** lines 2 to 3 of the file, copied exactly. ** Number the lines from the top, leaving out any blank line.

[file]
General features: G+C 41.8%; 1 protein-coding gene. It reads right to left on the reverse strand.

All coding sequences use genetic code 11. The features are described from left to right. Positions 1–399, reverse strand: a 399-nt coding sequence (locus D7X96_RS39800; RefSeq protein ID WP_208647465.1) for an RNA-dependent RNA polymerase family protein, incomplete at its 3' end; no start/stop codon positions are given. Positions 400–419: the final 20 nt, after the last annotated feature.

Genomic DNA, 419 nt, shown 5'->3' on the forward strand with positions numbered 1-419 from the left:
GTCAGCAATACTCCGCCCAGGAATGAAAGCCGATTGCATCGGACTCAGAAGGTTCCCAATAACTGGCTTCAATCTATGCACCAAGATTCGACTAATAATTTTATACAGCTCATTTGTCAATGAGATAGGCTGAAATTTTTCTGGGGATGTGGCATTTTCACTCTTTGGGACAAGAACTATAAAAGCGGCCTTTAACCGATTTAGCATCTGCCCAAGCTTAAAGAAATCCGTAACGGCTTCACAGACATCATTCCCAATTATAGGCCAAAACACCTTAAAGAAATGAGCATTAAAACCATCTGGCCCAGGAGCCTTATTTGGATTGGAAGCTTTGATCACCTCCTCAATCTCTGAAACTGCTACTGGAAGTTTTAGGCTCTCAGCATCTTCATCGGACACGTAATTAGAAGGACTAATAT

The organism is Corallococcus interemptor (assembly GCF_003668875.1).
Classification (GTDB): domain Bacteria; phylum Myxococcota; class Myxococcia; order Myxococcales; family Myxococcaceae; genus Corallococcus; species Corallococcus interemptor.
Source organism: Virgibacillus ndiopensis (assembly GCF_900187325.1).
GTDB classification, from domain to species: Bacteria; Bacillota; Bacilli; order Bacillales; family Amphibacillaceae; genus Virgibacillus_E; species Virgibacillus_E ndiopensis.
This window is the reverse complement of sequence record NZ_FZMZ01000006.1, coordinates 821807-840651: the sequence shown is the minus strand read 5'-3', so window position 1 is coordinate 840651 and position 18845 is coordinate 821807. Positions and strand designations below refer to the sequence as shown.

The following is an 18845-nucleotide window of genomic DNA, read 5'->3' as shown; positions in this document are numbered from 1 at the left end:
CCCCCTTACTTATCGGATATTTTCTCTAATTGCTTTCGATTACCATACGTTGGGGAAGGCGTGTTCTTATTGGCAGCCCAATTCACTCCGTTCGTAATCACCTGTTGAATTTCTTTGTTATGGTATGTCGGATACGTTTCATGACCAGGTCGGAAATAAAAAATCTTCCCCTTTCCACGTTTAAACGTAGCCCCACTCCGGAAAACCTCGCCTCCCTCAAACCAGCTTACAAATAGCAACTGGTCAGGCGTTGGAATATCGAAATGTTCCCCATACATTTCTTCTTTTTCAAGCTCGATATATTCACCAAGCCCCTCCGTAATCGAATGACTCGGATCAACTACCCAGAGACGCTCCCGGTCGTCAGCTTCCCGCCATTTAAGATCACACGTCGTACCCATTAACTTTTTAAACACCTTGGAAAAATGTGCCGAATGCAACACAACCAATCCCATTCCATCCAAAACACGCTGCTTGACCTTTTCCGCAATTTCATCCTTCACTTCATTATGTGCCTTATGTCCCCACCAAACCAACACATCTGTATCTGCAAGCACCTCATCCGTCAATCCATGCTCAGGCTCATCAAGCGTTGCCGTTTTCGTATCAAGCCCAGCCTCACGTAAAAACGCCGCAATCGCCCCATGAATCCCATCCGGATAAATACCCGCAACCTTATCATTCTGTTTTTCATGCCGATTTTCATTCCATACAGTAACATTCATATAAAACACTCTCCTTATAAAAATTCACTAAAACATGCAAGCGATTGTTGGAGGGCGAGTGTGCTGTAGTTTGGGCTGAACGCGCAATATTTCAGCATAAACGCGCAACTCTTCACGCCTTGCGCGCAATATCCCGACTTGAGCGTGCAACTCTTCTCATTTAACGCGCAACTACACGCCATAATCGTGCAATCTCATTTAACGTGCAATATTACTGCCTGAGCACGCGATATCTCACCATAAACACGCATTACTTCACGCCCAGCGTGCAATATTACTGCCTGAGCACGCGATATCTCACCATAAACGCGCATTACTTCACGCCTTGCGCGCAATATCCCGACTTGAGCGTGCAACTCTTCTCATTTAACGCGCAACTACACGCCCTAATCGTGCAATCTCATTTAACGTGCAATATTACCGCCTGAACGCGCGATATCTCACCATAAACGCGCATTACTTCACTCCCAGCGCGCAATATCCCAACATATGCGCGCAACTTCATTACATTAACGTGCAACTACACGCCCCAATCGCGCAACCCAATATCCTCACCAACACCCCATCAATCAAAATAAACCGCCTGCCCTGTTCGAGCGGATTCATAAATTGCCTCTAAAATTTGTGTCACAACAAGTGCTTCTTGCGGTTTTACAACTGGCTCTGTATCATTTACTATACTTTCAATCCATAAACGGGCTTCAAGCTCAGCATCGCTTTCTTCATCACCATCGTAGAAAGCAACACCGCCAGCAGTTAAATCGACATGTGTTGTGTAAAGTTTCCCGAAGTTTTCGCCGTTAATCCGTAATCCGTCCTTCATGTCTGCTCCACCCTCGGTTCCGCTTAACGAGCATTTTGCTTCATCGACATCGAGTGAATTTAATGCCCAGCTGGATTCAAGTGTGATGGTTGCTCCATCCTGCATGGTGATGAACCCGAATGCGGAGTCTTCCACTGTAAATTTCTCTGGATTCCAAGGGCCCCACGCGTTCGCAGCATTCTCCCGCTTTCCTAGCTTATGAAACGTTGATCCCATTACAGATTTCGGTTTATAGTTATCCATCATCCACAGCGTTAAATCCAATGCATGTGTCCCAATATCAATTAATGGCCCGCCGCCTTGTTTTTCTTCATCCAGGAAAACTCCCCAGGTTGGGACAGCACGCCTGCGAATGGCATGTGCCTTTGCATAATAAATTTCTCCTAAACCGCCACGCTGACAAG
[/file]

All coding sequences use genetic code 11. The features are described from left to right. Positions 1–399, reverse strand: a 399-nt coding sequence (locus D7X96_RS39800; RefSeq protein ID WP_208647465.1) for an RNA-dependent RNA polymerase family protein, incomplete at its 3' end; no start/stop codon positions are given. Positions 400–419: the final 20 nt, after the last annotated feature.

Genomic DNA, 419 nt, shown 5'->3' on the forward strand with positions numbered 1-419 from the left: